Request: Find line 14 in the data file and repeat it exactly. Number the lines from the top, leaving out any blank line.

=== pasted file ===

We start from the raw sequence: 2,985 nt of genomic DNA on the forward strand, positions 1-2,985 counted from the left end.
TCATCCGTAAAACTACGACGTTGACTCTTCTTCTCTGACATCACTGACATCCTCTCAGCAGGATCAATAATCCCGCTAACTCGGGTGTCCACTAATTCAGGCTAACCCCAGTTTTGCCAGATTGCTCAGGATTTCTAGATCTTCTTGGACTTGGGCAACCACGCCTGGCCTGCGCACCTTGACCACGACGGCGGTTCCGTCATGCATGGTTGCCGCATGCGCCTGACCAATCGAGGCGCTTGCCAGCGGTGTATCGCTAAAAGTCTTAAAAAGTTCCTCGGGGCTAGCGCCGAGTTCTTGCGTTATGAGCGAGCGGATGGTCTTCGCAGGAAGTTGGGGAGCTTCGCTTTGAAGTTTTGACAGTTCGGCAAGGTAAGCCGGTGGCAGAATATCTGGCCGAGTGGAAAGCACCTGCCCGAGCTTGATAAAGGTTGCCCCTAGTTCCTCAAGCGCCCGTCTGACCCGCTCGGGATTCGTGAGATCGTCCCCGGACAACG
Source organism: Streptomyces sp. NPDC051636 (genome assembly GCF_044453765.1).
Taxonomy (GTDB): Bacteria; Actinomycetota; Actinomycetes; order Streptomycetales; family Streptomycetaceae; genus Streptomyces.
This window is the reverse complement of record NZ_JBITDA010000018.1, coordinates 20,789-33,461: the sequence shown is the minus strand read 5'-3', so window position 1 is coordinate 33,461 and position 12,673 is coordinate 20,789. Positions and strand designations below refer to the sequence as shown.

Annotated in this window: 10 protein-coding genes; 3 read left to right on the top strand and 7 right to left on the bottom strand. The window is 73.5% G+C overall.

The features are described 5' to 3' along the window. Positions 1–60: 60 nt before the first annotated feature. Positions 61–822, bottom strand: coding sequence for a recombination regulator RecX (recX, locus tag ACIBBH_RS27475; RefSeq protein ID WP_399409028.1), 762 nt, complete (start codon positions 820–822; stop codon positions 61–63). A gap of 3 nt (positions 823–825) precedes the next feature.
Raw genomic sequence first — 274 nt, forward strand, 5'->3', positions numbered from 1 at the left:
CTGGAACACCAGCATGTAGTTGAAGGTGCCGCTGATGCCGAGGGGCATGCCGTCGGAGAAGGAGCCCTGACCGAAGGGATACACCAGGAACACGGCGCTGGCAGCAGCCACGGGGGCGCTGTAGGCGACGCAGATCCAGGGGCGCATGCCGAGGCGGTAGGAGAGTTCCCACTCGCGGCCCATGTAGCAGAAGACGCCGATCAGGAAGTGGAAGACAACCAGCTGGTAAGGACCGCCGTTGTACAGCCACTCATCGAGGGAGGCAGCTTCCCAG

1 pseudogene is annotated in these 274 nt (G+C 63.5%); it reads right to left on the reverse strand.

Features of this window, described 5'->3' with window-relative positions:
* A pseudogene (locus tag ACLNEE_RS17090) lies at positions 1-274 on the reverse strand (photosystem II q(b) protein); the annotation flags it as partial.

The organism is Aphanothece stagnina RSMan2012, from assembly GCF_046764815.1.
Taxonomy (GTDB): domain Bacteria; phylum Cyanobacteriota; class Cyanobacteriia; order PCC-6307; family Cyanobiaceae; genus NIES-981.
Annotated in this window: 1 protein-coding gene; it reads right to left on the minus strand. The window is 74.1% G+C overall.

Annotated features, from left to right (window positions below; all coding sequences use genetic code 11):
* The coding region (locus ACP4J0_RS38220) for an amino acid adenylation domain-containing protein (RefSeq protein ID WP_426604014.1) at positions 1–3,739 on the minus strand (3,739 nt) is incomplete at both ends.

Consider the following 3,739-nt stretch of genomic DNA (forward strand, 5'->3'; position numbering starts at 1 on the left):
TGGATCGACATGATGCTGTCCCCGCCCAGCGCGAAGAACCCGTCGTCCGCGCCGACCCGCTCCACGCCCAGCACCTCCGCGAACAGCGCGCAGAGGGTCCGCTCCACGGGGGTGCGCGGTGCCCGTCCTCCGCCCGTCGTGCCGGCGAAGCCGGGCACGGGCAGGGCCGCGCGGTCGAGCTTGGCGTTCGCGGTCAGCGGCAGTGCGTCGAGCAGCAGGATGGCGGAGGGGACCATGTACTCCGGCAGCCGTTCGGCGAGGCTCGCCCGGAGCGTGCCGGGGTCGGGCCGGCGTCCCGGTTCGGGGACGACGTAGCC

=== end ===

Taxonomy (GTDB): domain Bacteria; phylum Cyanobacteriota; class Cyanobacteriia; order PCC-6307; family Cyanobiaceae; genus NIES-981.